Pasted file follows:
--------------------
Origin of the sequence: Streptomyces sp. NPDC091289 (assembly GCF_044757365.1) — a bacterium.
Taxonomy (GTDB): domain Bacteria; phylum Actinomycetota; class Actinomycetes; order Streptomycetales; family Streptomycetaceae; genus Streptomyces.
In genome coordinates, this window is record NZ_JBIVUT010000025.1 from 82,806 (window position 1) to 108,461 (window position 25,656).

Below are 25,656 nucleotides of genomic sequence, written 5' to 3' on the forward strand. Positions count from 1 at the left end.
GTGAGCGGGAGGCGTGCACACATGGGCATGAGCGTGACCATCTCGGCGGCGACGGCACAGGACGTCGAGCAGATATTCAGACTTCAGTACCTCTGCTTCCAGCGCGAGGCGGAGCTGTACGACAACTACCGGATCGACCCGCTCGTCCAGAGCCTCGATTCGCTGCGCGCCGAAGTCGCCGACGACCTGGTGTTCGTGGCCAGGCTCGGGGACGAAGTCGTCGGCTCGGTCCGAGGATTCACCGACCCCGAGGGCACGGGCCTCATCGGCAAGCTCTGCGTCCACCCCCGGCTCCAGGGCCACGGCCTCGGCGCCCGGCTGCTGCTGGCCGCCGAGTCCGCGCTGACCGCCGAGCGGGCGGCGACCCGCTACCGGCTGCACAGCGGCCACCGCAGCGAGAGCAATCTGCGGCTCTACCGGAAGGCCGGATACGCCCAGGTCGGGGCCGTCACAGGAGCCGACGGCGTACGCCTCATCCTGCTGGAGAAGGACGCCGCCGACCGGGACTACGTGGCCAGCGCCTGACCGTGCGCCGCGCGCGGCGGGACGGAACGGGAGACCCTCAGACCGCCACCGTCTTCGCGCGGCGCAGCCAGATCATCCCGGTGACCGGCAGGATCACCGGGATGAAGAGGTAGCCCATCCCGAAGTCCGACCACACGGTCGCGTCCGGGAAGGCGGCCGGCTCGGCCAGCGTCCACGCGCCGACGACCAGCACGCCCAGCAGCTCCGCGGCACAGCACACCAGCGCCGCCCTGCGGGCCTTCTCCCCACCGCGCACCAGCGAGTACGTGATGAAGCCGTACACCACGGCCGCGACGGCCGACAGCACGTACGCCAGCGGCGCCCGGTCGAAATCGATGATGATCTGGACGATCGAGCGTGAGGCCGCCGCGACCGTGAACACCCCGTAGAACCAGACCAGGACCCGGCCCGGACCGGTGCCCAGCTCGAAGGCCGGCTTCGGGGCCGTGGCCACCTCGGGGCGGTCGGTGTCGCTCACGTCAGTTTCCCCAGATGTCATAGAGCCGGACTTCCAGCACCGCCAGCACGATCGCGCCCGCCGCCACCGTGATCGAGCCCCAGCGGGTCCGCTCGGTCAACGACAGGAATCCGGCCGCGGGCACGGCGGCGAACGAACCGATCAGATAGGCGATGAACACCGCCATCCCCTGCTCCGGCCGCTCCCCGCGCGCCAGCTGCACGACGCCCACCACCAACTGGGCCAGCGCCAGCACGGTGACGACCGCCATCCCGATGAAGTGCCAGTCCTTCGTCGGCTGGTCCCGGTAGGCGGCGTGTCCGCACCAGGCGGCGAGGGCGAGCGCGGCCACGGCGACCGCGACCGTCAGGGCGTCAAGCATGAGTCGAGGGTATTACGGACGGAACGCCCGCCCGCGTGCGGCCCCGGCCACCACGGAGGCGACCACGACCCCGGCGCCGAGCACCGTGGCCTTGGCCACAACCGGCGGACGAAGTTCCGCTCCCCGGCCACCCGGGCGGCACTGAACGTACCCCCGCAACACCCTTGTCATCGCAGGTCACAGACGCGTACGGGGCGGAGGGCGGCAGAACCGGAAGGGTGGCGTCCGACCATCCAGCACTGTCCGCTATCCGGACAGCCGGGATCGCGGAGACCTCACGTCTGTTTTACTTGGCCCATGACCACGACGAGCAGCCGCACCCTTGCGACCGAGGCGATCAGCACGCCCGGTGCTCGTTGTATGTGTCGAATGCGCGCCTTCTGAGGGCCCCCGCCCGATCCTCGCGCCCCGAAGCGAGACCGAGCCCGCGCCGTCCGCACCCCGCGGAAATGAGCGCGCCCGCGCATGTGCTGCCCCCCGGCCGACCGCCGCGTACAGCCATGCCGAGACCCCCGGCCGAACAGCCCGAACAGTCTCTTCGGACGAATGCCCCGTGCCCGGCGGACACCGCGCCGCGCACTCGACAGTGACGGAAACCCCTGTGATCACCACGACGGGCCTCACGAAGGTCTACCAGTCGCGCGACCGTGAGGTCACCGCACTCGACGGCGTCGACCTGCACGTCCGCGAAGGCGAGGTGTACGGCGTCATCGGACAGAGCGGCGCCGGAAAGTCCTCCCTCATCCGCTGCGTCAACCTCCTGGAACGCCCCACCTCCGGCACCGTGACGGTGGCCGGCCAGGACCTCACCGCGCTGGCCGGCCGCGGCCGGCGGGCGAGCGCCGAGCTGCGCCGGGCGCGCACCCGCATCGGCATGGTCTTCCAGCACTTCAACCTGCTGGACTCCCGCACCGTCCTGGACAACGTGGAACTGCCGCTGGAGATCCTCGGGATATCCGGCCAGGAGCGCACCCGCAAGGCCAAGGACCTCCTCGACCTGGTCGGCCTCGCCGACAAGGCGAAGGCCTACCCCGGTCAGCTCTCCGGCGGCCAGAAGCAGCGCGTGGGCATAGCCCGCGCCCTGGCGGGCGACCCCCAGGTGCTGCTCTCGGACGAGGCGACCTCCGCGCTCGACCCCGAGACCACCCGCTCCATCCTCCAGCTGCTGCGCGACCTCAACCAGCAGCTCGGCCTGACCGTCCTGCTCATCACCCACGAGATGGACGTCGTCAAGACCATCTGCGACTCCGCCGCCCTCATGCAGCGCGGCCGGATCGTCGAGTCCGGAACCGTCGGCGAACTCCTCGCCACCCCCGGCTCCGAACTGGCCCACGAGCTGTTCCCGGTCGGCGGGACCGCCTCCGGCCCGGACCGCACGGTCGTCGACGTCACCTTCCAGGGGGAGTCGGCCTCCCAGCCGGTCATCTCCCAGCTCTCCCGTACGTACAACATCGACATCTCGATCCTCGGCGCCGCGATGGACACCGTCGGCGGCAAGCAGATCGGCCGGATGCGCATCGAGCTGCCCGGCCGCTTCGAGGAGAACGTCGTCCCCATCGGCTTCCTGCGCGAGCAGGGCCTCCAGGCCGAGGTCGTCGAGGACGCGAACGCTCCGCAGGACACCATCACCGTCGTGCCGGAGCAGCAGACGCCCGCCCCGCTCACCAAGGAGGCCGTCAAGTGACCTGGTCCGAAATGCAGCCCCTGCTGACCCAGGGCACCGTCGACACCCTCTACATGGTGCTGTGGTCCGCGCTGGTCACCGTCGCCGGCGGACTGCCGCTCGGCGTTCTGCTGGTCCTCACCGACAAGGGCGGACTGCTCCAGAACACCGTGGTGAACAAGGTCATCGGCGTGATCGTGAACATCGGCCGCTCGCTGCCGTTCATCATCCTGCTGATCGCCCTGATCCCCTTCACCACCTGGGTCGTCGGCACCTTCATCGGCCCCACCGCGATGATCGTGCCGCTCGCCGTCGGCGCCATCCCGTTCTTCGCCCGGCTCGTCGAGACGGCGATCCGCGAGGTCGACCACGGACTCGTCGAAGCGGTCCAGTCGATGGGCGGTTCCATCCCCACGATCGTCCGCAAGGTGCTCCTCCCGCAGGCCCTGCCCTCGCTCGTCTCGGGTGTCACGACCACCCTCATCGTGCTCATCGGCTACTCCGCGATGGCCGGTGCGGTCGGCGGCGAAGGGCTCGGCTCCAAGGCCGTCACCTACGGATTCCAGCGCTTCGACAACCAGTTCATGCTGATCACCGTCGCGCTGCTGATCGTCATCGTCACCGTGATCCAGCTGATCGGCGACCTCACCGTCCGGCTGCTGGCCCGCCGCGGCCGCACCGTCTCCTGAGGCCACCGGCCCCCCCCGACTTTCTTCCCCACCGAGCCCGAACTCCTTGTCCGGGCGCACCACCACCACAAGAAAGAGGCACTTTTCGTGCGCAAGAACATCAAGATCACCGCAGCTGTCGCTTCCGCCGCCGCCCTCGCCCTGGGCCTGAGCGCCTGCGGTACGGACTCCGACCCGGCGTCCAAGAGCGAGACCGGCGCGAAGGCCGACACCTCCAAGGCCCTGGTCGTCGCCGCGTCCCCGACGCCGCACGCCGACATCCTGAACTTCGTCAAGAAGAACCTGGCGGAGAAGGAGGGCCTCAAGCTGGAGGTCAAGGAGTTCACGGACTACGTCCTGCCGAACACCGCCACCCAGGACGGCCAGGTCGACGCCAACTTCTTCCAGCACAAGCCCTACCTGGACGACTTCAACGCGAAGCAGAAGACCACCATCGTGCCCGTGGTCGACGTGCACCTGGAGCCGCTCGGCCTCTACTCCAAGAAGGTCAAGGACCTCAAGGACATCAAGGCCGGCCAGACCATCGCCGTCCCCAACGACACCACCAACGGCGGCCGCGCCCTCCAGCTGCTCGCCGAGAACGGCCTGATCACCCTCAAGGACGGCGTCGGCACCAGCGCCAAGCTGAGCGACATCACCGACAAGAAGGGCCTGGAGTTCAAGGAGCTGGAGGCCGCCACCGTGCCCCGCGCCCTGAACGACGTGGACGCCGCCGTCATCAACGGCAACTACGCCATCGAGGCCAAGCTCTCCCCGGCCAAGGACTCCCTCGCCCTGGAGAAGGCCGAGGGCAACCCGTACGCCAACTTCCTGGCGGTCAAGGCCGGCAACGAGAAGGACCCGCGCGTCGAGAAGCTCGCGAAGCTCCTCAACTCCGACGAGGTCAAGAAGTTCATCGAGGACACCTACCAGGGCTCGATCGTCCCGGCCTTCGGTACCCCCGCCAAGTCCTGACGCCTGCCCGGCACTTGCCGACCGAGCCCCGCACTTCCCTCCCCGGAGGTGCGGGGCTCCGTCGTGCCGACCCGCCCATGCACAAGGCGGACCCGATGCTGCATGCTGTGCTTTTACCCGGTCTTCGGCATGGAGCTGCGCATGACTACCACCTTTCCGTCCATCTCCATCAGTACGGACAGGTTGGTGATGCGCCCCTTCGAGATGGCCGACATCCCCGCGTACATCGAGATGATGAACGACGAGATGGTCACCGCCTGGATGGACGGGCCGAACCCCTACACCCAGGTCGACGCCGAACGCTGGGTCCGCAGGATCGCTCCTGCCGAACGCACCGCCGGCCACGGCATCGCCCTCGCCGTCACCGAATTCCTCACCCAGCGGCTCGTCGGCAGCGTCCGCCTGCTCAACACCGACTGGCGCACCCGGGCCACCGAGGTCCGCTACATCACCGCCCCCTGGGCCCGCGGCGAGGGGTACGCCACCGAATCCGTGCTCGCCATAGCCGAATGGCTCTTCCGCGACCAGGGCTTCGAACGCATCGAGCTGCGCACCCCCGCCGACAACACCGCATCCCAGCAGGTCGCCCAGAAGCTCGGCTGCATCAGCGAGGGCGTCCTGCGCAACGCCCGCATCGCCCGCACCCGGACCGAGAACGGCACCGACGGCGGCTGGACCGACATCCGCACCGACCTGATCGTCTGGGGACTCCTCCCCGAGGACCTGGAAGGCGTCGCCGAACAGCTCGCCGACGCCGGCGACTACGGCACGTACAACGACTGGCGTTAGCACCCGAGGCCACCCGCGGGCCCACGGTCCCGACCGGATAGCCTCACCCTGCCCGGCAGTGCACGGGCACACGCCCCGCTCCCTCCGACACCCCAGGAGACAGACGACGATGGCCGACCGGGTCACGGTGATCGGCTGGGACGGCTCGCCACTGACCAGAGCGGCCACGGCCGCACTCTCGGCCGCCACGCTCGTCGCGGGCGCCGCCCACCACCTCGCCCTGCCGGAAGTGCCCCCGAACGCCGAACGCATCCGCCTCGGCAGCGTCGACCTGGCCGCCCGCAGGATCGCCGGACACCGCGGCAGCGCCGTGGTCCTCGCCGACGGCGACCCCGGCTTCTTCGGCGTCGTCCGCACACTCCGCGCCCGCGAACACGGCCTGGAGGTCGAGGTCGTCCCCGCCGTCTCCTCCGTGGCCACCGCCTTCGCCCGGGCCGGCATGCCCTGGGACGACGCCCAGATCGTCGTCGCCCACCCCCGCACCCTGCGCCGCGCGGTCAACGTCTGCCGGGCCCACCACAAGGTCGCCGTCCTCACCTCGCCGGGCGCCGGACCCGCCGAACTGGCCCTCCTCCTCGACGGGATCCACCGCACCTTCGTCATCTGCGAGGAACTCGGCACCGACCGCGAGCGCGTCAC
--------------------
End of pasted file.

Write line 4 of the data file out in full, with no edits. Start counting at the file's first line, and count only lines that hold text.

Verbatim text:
Below are 25,656 nucleotides of genomic sequence, written 5' to 3' on the forward strand. Positions count from 1 at the left end.